Recruiting and Staffing

Hiring Wisdom: Great Interview Questions For Sales Personnel

© vladgrin - Fotolia.com

Here are three (3) great interview questions for potential sales personnel:

  1. Tell me about your sales process at your current/previous job. Don’t assume that the candidate’s sales job is similar to your sales job. This open-ended question will get the candidate talking about details of their sales experience. If you listen closely and ask pertinent follow-up questions, you’ll learn if the candidate was an order taker, a new sales hunter, or somewhere in between. You can also learn about sales cycles, product complexity, pricing, and more.
  2. Of all your work in sales, have you been more successful servicing clients or developing new business? Why? Just because a salesperson can claim to be responsible for hundreds of thousands of dollars in sales doesn’t mean they have the skills to do your sales job. Someone else might have generated the initial sale and your candidate is responsible only for servicing the existing customer. Or the candidate could have made the initial sale then handed it over to someone else. This question is helpful because it requires the candidate to choose between servicing clients vs. developing new business as their stronger suit. You will then be able to ask follow-up questions about why the candidate feels they are stronger in one area and weaker in the other.
  3. Could you see yourself enjoying this job for 10 years or more? Why? Offer jobs only to candidates you believe will still work at your company in 10 years. There are no guarantees that any employee will stay on, but if you uncover reasons likely to cause a candidate to leave sooner, don’t hire that person. You shouldn’t be trying to put bodies in seats. You should be trying to hire the people who will create your future.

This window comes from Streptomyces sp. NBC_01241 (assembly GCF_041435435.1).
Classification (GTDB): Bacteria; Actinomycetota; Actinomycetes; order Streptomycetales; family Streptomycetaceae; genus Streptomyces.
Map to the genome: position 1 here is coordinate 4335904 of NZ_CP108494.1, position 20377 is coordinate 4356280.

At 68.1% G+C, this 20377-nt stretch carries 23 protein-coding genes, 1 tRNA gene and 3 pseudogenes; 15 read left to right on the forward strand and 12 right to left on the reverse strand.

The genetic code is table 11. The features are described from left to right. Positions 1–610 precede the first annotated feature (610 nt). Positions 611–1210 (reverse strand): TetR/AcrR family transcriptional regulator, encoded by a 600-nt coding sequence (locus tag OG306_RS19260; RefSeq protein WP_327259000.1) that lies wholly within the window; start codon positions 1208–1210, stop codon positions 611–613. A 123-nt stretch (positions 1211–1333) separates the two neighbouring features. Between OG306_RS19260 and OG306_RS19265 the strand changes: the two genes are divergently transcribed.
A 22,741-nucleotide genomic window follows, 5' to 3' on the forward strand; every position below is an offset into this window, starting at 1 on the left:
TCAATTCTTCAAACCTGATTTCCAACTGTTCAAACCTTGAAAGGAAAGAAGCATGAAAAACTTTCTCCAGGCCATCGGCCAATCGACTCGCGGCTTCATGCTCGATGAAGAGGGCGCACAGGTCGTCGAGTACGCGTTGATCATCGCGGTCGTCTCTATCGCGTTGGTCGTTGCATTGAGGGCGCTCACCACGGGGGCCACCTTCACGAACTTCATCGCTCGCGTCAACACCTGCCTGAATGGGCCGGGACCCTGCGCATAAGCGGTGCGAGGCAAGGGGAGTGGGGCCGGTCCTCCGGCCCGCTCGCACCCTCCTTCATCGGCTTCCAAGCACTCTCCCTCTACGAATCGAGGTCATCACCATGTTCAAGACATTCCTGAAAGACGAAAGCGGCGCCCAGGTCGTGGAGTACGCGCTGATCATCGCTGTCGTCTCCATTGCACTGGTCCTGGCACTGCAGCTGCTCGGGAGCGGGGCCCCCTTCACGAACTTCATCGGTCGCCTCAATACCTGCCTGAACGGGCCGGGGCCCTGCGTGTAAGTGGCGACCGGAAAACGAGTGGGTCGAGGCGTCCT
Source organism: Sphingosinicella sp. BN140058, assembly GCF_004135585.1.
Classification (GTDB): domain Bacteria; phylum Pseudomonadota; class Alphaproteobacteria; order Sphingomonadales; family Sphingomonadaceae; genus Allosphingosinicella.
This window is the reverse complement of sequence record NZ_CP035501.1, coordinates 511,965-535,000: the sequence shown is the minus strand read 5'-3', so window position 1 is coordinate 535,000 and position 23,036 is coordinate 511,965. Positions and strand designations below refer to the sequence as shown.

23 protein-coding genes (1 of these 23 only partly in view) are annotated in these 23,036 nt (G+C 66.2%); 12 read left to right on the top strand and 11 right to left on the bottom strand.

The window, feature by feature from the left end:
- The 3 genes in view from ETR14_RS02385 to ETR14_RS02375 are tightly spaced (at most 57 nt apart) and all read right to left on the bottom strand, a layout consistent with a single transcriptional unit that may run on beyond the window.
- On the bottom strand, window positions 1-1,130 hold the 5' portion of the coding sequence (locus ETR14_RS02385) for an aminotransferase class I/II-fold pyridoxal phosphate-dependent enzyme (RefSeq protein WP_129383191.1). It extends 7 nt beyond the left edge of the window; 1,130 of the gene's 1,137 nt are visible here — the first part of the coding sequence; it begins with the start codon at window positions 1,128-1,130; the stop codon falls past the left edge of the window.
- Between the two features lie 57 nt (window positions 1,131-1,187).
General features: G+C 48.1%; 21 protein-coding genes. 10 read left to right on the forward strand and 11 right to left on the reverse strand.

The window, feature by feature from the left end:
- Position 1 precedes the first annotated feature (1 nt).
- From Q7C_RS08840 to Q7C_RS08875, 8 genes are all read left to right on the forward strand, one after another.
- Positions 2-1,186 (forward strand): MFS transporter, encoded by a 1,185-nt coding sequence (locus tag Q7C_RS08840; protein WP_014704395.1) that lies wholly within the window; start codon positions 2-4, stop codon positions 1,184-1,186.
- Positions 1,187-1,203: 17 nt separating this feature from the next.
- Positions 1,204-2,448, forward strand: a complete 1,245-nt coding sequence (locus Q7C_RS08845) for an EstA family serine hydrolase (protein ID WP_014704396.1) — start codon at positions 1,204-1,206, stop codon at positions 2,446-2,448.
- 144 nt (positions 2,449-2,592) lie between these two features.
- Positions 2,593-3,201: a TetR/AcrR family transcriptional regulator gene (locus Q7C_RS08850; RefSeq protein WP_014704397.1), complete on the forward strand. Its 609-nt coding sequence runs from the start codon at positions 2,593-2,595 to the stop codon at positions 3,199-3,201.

This was originally published on Mel Kleiman’s Humetrics blog.

Mel Kleiman, CSP, is an internationally-known authority on recruiting, selecting, and hiring hourly employees. He has been the president of Humetrics since 1976 and has over 30 years of practical experience, research, consulting and professional speaking work to his credit. Contact him at mkleiman@humetrics.com.
  • Mburrall

    How could any candidate possibly answer #3 question? They haven’t started the job yet, how will they know they like it, or not in10 years?!

  • Sue Hanson

    Agree with 1. and 2. but it’s pointless asking a sales person question No. 3, or anyone else for that matter because (a) how could they know (b) sales people will typically tell you what you want to hear – that’s why they’re in sales, and (c) if you get two or three good years out of a sales person, they pay for themselves, raise the revenue, increase client numbers, then move on, it gives you a chance to employ someone even better.